An Economic Comparison of Reduced Tillage and No-Till Crop Production in Western Kansas With and Without Opportunity Cropping
Ray Smith, Sharon Springs, Kans., defended his thesis, “An Economic Comparison of Reduced Tillage and No-Till Crop Production in Western Kansas With and Without Opportunity Cropping” on Tuesday, August 21, 2007. Smith is the Owner of Smith Gateway Farms in Sharon Springs, Kans. He graduated from Kansas State University with a Master’s in Agribusiness (MAB) in December.
In recent years reduced tillage has become a popular farming method increasing production and conserving soils. As a dry-land farmer using no irrigation in Western Kansas, Smith wanted to explore the economic profitability of converting to a no-till opportunity cropping operation. No-till farming uses alternative methods such as sanitation, competition, and rotations to control weeds instead of tillage.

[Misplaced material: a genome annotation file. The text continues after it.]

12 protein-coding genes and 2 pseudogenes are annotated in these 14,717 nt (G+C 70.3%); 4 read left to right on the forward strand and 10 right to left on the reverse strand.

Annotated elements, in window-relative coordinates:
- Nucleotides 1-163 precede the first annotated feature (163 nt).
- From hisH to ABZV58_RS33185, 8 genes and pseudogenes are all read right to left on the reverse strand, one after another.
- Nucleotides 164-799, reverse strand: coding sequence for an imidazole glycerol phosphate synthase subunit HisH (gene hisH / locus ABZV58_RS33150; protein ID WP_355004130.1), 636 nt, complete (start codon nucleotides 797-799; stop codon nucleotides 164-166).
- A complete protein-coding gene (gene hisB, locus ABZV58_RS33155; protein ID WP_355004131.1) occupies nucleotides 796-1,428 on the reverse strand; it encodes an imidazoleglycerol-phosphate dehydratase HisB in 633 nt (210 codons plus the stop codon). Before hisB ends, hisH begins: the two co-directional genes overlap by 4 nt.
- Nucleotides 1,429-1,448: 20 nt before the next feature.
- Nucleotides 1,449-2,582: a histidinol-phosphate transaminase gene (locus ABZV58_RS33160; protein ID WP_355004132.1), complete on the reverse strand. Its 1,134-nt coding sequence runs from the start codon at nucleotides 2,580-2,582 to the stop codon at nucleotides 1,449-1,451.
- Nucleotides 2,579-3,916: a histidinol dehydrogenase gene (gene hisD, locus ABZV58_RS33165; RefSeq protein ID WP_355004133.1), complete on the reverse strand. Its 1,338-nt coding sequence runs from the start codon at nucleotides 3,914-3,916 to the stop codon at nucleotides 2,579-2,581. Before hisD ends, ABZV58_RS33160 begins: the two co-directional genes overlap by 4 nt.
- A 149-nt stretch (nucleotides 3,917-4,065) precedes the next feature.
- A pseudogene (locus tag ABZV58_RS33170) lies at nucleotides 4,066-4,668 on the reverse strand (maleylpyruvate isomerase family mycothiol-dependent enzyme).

“It is possible to have greater yields, increased water retention in the soil and less erosion with no-till, but risk is not decreased with no-till. Although no-till opportunity cropping can be more profitable, the risks and expenses are actually greater,” Smith said.
During the 10-year study, Smith used different crop rotations to determine the per acre expenses, net revenue and the risks of high cropping intensity no-till verus reduced tillage with and without opportunity cropping. The analysis revealed that higher intensity no-till cropping can increase net revenues as long as intensity is decreased when soil moisture at planting is not adequate.
“It is interesting to me that the no-till opportunity cropping rotation benefited from the opportunity to not plant when soil moisture was not available. I am excited about Mr. Smith’s selection of a thesis topic that addressed important and relevant issues on his own farm,” said Dr. Bob Burton, Agricultural Economics professor and Smith’s thesis advisor.
The full thesis publication can be found online on Kansas State University’s Research Exchange at http://hdl.handle.net/2097/396.